by Chetanya Robinson
Seattle City Council passed a $214 million big business tax proposal Monday to address the damage of the COVID-19 pandemic, invest in affordable housing, and fund City services.
The 7-2 vote, a margin large enough to override a veto from Mayor Jenny Durkan, comes two years after the City Council passed and then walked back the Employee Hours Tax, or Head Tax, which would have raised $47 million per year for housing and homelessness services. Continue reading Seattle City Council Passes “Historic” Big Business Tax
by Chetanya Robinson
A tax on big businesses that would raise over $200 million dollars per year and pay for COVID-19 relief and affordable housing is on the City Council’s agenda after sailing through the budget committee with a 7-2 vote. Continue reading Seattle Council Big Business Tax Will Move Forward After Passing Budget Committee
by Chetanya Robinson
With a new big business tax proposal from Councilmember Teresa Mosqueda (At Large representative), the Seattle City Council is now weighing two plans to fund COVID-19 relief for Seattle with progressive revenue sources.
Mosqueda’s proposal, “JumpStart Seattle,” would tax the top three percent of Seattle businesses to fund grants for childcare facilities and small businesses, grocery vouchers for low-income people, direct financial help for immigrant and refugee households, construction of affordable housing, and more. Continue reading Mosqueda Introduces New Big Business Tax to Fund COVID-19 Relief
by Erica C. Barnett
As the Seattle Police Department announced it was removing all “sensitive items” from the East Precinct building on Capitol Hill in anticipation of another long night of protests, the Seattle City Council adopted a number of strongly worded resolutions demanding action earlier Monday afternoon.
Among other actions, the council unanimously signed two letters calling, respectively, for the demilitarization of SPD and for Seattle City Attorney Pete Holmes to withdraw the city’s lawsuit against inquest reforms adopted by King County in 2019. Continue reading “You Can’t Fix What’s Fundamentally Broken.” Seattle City Council Considers Defunding Police Department
by Emerald Staff
An effort to block the appointment of Jason Johnson as the head of the Human Services Department failed March 4 in a Seattle City Council meeting.
Councilmember Kshama Sawant proposed a resolution that would send the appointment of Johnson back to Mayor Jenny Durkan for a complete search and hiring process involving community members and stakeholders in the process.
Continue reading Seattle City Council Rejects Resolution to Restart Human Services Department Director Hiring Process
by Teresa Mosqueda and April Sims
This week marks the 100-year anniversary of the Seattle General Strike, a five-day solidarity work stoppage by more than 60,000 workers — or approximately 20 percent of Seattle’s population. Union workers across industries and across political parties came out to show support for shipyard workers striking to protect their right to fair wages and to bargain collectively and directly with their employers. The elected Strike Committee organized to ensure peace in the streets despite the mayor’s threats of martial law, and to ensure that essential services continued.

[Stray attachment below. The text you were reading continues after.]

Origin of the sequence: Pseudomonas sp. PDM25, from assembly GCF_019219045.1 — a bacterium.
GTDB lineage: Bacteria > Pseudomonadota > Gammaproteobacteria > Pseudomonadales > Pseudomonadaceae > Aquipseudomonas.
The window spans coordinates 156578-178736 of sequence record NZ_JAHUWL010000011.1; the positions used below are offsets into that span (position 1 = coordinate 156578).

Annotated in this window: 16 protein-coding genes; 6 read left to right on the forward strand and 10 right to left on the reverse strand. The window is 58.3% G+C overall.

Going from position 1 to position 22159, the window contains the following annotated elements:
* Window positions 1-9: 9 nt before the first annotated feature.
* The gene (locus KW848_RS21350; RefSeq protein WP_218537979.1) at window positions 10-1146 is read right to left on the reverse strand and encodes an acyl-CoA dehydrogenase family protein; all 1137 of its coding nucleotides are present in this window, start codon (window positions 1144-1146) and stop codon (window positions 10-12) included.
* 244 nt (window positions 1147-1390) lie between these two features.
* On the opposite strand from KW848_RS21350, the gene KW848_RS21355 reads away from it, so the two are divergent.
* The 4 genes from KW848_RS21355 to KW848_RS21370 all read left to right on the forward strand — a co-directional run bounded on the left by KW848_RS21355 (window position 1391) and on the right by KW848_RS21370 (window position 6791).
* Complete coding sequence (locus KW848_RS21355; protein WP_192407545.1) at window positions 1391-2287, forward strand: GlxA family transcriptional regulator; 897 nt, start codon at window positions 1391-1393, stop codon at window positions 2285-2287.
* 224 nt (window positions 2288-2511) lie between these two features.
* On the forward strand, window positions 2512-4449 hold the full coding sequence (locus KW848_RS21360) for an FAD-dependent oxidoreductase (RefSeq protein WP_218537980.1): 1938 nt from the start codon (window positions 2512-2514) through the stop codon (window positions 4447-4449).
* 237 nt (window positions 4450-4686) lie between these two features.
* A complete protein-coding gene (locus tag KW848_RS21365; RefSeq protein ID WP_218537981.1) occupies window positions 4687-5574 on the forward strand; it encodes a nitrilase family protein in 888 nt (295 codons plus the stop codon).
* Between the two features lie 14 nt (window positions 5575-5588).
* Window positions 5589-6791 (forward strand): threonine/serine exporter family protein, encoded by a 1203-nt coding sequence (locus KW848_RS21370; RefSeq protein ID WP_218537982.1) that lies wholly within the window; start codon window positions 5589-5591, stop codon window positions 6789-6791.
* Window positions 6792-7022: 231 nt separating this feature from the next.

Continue reading OPINION: 1919 Seattle General Strike Exemplified Solidarity
by Carolyn Bick
With the exception of Councilmember Kshama Sawant, the Seattle City Council almost unanimously passed its $5.9 billion 2019-20 budget.
The nine-member council voted 8-to-1 in favor of passing a budget that included increases in funding for police and the city’s homelessness outreach program, as well as funding for a new program aimed at low-acuity mental health response. The budget largely reflected what Mayor Jenny Durkan originally proposed, with minor changes.
Continue reading Seattle City Council $6 Billion Budget Reflects Incremental Change
by Aaron Burkhalter
Councilmember Mike O’Brien took a stroll through a new solution to homelessness and the city’s lack of affordable housing.
It was a short walk — the length of a long trailer. At just a couple hundred square feet, the tiny cottage has enough room for a small table for two — maybe three — people, a downstairs queen-sized bed and an upstairs loft where children could sleep. It has a kitchen, indoor plumbing, and electricity, but it sits on a trailer hook up that is secured to the ground in the backyard of a home in Kent.
Continue reading From Pilot Projects to Systemic Change: Seattle City Council Mulls Solutions to Homelessness in Biennial Budget
Four months after the abrupt repeal of the Employee Hours Tax, subsequent developments are underscoring just how hard it will be for local governments to find money to seriously address our region’s affordable housing and homelessness crises.
by Geov Parrish
It’s been four months since Seattle City Council, in apparent violation of the state’s Open Public Meetings Act, abruptly decided behind closed doors to repeal the compromise Employee Hours Tax (EHT) it had unanimously passed only a month before. Since then, a lot has happened on the homelessness front locally — almost none of it positive, from the standpoints of saving lives or getting people off Seattle’s streets.
Continue reading The City of Seattle Spiked a Progressive Revenue Source, and We’re Stuck Watching the Fallout
by Cliff Cawthon
On Wednesday afternoon, after much speculation, Washington State Labor Council (AFL-CIO) Political and Strategic Campaign Director, Teresa Mosqueda announced her candidacy for Seattle City Council’s Position 8. The position is one of the council’s two city-wide seats. Continue reading Vowing to be the “Collaborative Candidate” Teresa Mosqueda Enters City Council Race